Dear Asheville community:
At the recent first meeting of the budding local chapter of Extinction Rebellion (extinctionrebellion.us), I sat with a circle of mostly elders who have decided to step up and insist we stop pretending our governments will address the climate emergency in a useful way. There will be more connecting opportunities in a couple of weeks at a library education room in the area. You can get in touch with me if you want to know where (email@example.com).
Other activists are also stepping out and up for help to shortcut this mindless march into what is not glibly being called the Sixth Extinction on Earth. From Sept. 20-27, classes, demonstrations, strikes and rallies are planned, including in Asheville on the 20th a “die-in” at 11 a.m. and a rally at 5 p.m.
This is a call out to y’all that business cannot be conducted as usual if we are to change the course of madness — and that students and teachers, clerks and administrators, workers and housekeepers, all step off the familiar path and go downtown (or to a local outdoor gathering space) and turn your concern into an insistence that will be noticed. This is a totally nonviolent event designed to help folks focus on this devastating issue and to use our love and willpower to draw ourselves away from the distractions of consumer culture and the demands of our daily lives.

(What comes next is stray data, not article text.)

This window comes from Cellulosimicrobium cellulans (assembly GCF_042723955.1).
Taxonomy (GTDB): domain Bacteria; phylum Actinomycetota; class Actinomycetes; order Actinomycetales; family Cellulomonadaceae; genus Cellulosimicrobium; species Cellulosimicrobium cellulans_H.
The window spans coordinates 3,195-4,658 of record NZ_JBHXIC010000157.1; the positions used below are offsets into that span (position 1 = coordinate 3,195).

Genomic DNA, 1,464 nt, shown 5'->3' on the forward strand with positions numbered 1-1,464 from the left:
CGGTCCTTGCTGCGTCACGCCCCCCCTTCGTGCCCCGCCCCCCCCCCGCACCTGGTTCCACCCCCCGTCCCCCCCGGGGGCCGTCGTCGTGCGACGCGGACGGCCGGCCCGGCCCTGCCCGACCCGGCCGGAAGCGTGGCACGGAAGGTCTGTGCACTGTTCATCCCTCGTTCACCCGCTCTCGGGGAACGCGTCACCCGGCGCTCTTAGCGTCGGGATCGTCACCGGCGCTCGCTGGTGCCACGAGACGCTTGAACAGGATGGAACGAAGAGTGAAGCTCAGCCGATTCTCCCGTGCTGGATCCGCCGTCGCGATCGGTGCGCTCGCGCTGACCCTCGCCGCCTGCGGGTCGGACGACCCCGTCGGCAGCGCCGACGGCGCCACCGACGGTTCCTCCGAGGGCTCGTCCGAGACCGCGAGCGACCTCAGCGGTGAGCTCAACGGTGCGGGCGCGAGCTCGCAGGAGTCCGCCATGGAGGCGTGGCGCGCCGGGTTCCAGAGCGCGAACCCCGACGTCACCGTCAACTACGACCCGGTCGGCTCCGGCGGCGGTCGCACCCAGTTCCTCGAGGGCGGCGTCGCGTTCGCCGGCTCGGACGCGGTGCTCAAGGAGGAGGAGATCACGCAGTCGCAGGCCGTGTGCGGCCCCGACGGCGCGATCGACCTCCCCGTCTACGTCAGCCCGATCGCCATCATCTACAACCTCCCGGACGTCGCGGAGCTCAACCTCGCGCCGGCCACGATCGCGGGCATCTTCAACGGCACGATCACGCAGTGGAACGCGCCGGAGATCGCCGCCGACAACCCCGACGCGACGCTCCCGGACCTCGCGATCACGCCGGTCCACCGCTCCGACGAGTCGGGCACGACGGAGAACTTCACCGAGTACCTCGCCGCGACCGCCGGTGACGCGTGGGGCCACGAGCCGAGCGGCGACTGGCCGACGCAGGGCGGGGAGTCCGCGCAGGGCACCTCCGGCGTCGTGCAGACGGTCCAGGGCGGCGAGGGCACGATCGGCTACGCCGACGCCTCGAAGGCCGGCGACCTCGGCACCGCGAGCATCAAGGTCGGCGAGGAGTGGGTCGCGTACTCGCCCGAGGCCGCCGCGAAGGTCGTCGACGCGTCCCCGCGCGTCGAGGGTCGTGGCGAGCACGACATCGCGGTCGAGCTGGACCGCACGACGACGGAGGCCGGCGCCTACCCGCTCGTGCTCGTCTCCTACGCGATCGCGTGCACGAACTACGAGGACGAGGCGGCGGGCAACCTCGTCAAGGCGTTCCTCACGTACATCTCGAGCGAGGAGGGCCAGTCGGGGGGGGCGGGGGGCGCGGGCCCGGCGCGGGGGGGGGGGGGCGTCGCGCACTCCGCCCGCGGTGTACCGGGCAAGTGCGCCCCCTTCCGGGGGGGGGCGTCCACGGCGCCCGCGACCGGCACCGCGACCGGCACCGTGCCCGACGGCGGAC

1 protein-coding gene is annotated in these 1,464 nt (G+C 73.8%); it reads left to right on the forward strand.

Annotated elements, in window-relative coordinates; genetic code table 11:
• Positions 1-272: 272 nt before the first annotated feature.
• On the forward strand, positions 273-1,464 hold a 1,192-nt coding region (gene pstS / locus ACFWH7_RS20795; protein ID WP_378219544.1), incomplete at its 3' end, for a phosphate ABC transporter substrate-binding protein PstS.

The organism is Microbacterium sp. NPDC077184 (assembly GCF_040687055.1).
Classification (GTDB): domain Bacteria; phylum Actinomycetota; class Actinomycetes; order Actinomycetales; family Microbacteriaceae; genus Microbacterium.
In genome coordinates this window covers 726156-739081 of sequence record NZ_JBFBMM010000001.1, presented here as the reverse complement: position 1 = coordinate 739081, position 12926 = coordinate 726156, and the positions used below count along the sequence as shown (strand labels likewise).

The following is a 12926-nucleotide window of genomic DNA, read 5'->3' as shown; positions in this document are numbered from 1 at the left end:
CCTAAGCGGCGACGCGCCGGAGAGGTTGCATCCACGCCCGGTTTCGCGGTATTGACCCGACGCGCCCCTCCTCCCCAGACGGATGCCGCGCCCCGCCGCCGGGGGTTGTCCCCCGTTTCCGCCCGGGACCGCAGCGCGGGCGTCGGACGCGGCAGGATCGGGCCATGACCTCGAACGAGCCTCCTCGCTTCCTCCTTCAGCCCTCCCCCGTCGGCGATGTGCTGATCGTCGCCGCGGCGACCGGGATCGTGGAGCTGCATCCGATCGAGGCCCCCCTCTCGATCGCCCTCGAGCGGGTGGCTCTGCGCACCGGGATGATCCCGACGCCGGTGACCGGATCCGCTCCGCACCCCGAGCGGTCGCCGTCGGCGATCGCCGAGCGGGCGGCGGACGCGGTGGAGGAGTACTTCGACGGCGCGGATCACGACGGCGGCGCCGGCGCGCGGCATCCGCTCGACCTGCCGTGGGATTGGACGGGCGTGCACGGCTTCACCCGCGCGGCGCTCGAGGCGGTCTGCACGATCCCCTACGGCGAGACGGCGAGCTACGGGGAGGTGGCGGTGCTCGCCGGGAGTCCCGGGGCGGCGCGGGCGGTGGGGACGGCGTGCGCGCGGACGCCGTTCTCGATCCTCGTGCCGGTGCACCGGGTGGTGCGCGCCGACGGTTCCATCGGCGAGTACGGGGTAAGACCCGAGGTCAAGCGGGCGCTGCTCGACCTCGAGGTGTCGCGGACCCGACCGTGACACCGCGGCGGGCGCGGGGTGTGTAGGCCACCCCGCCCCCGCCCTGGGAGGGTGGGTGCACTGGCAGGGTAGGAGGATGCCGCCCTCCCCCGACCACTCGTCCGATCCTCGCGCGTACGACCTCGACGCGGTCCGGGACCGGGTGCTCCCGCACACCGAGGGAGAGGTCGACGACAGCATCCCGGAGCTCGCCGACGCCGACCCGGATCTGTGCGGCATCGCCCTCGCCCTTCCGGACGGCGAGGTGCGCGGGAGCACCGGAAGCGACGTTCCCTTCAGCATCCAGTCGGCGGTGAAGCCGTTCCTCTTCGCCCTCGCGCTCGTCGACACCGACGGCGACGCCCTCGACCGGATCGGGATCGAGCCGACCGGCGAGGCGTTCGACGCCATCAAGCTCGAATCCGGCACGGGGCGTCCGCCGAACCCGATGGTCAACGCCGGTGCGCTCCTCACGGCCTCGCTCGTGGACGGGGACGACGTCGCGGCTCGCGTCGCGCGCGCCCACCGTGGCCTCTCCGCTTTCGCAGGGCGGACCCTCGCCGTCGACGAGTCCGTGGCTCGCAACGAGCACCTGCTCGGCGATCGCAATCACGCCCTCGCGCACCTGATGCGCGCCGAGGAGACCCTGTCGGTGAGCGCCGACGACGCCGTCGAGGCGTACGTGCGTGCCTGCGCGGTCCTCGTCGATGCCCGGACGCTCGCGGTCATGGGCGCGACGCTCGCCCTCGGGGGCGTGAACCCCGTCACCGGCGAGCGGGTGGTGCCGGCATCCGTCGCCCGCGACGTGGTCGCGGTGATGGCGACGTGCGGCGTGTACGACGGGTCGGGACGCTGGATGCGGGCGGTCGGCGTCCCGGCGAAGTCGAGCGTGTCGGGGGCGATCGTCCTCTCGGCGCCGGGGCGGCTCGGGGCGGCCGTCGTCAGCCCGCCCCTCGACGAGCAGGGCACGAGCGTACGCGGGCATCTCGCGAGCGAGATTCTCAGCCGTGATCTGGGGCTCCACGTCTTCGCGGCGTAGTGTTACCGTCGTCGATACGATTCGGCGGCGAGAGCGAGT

Forty-nine years ago, in the winter and spring of 1970, all over this continent, students began holding sit-ins in school halls and classrooms, protesting the U.S. invasion of Cambodia and demanding an end to the war against Vietnam. We didn’t even have internet at that time, but telephones sufficed to link the whole country of high school, college and university populations, including a considerable number of faculty, and make the dire situation a priority. It really did begin to turn the tide.
Surely the fact that children today have terrible things to look forward to, and all of us will be hit hard in not that many years if things don’t abruptly and comprehensively shift. There are answers, however temporary at this time, to many of the climate dilemmas we face, but they have to be acted on right away. And the only way it seems the legislative will to move on them will be summoned is through the kind of insistence sit-ins, die-ins, walkouts, strikes and other citizen action have the power to provoke.
I hope you work or go to school in a place that will understand when you don’t show up on Friday the 20th or, even more demonstrably, take your things and leave before 11 a.m. to lend your voice, your will and your love to protect this planet that can’t take much more abuse. The time to stop pretending is now! The time to implement extreme changes is now! The time to strike is now!
— Arjuna da Silva